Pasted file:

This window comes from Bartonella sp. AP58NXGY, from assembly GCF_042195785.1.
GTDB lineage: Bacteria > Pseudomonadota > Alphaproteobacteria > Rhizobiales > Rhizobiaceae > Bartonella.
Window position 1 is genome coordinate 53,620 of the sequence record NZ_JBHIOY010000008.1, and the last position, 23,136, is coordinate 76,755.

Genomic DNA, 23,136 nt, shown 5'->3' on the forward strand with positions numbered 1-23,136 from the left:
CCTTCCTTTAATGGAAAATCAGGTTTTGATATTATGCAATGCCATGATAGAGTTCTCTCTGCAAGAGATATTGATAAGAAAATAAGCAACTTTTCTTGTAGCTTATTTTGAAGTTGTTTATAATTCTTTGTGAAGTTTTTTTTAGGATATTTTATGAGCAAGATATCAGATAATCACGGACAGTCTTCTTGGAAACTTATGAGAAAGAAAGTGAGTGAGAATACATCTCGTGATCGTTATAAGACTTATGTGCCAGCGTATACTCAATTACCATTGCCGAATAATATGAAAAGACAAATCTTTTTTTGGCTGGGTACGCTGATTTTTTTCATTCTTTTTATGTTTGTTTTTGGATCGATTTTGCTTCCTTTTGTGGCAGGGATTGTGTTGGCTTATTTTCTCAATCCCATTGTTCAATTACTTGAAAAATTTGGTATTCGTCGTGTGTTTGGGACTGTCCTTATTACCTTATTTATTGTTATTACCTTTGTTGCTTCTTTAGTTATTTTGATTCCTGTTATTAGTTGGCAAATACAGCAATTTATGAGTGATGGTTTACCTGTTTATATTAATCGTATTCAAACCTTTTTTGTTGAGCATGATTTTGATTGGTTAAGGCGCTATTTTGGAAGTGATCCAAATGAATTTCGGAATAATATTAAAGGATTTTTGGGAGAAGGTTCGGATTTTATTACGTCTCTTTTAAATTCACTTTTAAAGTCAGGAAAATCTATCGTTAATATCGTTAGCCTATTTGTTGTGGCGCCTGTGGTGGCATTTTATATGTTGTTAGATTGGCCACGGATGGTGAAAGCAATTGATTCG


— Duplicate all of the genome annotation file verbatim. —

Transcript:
This window comes from Bartonella sp. AP58NXGY, from assembly GCF_042195785.1.
GTDB lineage: Bacteria > Pseudomonadota > Alphaproteobacteria > Rhizobiales > Rhizobiaceae > Bartonella.
Window position 1 is genome coordinate 53,620 of the sequence record NZ_JBHIOY010000008.1, and the last position, 23,136, is coordinate 76,755.

Genomic DNA, 23,136 nt, shown 5'->3' on the forward strand with positions numbered 1-23,136 from the left:
CCTTCCTTTAATGGAAAATCAGGTTTTGATATTATGCAATGCCATGATAGAGTTCTCTCTGCAAGAGATATTGATAAGAAAATAAGCAACTTTTCTTGTAGCTTATTTTGAAGTTGTTTATAATTCTTTGTGAAGTTTTTTTTAGGATATTTTATGAGCAAGATATCAGATAATCACGGACAGTCTTCTTGGAAACTTATGAGAAAGAAAGTGAGTGAGAATACATCTCGTGATCGTTATAAGACTTATGTGCCAGCGTATACTCAATTACCATTGCCGAATAATATGAAAAGACAAATCTTTTTTTGGCTGGGTACGCTGATTTTTTTCATTCTTTTTATGTTTGTTTTTGGATCGATTTTGCTTCCTTTTGTGGCAGGGATTGTGTTGGCTTATTTTCTCAATCCCATTGTTCAATTACTTGAAAAATTTGGTATTCGTCGTGTGTTTGGGACTGTCCTTATTACCTTATTTATTGTTATTACCTTTGTTGCTTCTTTAGTTATTTTGATTCCTGTTATTAGTTGGCAAATACAGCAATTTATGAGTGATGGTTTACCTGTTTATATTAATCGTATTCAAACCTTTTTTGTTGAGCATGATTTTGATTGGTTAAGGCGCTATTTTGGAAGTGATCCAAATGAATTTCGGAATAATATTAAAGGATTTTTGGGAGAAGGTTCGGATTTTATTACGTCTCTTTTAAATTCACTTTTAAAGTCAGGAAAATCTATCGTTAATATCGTTAGCCTATTTGTTGTGGCGCCTGTGGTGGCATTTTATATGTTGTTAGATTGGCCACGGATGGTGAAAGCAATTGATTCG